Fourth-year Commerce student Alex Blades was looking to add another layer of hands-on learning to her degree. Last summer she took part in Mount Allison’s internship program, working with Emera in Halifax on the tax team. Now she is working alongside a number of other Commerce students to develop a successful Case Competition Program through the Mount Allison Students’ Union (MASU).
“Case competitions are taking what you learn in class and applying them in a competitive format,” she says. “I plan to do my CPA after graduation and that is how they teach you — case-based.”
The club was revived in 2017 by Brian Tulle (’18). This year Blades, along with other club executive members Kennedy Pope (’19) and Sam Jay (’19), worked with former manager of experiential learning Dawn Henwood to build on last year’s success.
In its inaugural year, the club sent two teams to the Atlantic Throwdown at Dalhousie University, where they placed first and second.
“We were going off that high and worked hard over the summer to plan meetings, get more people interested, and secure more funding,” says Blades.
Contributing to the club’s success last year was Emera CFO Greg Blunden (’87). During his time at Mount Allison, case methodology was integral.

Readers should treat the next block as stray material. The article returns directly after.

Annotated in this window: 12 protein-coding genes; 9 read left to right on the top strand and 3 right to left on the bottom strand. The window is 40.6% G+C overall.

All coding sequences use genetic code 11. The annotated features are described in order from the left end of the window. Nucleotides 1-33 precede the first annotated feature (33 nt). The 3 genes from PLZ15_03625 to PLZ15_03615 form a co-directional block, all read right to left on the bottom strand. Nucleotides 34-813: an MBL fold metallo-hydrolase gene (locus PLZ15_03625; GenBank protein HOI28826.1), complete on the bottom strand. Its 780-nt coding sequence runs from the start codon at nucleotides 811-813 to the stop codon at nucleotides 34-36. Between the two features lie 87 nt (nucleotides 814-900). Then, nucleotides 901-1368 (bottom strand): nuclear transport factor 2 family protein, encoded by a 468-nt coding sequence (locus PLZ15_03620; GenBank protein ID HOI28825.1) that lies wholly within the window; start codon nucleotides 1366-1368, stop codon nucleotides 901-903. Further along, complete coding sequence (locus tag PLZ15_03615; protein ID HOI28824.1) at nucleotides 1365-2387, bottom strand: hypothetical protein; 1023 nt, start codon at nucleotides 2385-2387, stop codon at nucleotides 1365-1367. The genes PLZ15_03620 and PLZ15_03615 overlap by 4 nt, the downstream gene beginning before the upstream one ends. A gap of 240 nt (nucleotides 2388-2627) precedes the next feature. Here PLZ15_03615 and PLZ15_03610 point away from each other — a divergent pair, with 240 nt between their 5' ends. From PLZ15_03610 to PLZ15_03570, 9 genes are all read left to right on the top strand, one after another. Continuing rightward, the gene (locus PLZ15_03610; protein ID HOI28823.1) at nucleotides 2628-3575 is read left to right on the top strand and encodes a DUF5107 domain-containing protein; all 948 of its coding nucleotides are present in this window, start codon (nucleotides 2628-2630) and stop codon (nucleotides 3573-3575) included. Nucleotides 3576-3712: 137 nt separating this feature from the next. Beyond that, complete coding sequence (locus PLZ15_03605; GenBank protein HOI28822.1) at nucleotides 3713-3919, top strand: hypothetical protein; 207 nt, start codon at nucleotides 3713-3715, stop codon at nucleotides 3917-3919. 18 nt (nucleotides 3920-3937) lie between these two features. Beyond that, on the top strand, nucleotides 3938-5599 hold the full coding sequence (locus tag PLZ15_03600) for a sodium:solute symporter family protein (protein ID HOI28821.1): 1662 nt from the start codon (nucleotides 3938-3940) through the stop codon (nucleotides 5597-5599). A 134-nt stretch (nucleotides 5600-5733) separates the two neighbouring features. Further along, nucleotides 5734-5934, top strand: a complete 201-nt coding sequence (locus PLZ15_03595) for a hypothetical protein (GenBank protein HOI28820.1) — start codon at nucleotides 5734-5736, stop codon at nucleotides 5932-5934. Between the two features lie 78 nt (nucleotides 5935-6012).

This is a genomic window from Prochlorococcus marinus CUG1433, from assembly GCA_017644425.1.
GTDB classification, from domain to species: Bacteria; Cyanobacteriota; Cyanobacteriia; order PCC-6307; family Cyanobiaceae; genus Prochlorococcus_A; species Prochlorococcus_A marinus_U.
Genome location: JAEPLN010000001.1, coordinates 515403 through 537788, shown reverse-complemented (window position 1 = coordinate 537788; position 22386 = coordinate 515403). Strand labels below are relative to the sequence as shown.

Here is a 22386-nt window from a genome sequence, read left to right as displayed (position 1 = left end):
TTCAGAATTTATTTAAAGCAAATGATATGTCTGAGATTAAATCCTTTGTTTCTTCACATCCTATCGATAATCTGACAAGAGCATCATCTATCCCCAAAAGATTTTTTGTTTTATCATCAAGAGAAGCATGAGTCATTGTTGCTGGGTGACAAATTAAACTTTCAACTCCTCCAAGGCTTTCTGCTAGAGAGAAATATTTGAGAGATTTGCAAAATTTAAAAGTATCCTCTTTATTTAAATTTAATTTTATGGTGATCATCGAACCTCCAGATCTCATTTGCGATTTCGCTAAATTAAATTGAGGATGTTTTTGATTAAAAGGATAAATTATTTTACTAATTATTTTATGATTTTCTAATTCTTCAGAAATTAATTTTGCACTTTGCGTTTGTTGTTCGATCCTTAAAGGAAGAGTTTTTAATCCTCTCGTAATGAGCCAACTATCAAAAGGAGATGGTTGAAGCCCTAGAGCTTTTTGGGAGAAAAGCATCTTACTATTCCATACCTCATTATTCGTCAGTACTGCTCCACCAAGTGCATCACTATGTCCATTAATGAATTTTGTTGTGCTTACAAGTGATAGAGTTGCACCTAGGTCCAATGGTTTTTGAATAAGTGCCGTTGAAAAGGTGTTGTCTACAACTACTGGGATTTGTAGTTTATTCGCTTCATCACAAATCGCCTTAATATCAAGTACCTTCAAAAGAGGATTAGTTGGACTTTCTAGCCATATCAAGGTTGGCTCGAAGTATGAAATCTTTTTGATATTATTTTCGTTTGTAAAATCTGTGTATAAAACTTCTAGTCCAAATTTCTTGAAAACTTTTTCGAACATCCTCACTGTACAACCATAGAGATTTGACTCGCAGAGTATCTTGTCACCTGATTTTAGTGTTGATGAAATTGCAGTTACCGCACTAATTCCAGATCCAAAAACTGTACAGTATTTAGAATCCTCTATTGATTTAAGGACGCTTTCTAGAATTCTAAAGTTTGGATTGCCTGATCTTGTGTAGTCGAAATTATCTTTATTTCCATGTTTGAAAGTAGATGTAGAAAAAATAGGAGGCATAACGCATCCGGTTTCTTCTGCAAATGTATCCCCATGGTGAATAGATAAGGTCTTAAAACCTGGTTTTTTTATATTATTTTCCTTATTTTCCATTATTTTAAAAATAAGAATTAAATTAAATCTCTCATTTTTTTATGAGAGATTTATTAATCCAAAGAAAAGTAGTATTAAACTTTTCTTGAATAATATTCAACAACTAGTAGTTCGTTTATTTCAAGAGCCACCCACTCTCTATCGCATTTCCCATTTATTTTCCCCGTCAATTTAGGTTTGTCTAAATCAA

“That style of study at the time had a lasting impact on me both personally and professionally,” says Blunden. “Case competitions were some of my more memorable experiences at Mount A.”
Blunden worked with the students last year as a guest judge to help prepare them for the competition at Dalhousie.
“I think it’s important for students to get out there, network, and build confidence,” says Blunden. “I certainly saw this last year at Dal where the students got to see how they stacked up against students from larger programs. That benchmark helps them as they begin to think about graduation and starting their careers.”
Working with Blades and Jeff Wright, Mount Allison’s executive director of development, Blunden also spearheaded a fund raising effort to support the Case Competition Club moving forward. To date, more than $15,000 has been raised toward a goal of securing $30,000 by the end of the year.
Math and physics alumni Jim Dixon (‘76), Principal of The Ashford Group in Moncton, NB, happily supported the initiative.
“I was at a stage of life where I wanted to increase my support of Mount A endeavours,” he says. “In my business career I have lived my own case study, so I feel like this was a great opportunity to support students.”
Blades is appreciative of the support.
“It emphasizes that case competitions are important,” she says. “Many alumni donors talked about their experiences and how pivotal case competitions were to their business degree.”
The club competed at the Maple League Competition in February at Bishop’s University and will return to the Atlantic Throwdown at Dalhousie in March.
“I was terrified going into my first competition,” says Blades. “But there is so much adrenaline in the moment, you don’t think about it. I have gotten so much out of it. Case competitions bring together analytics skills, communications, working as a team, presentation skills, and creative thinking. After I finished my first one, I immediately wanted to do it again.”
To learn more about supporting the Case Competition Program at Mount Allison, call 1-866-890-6318 or e-mail email@example.com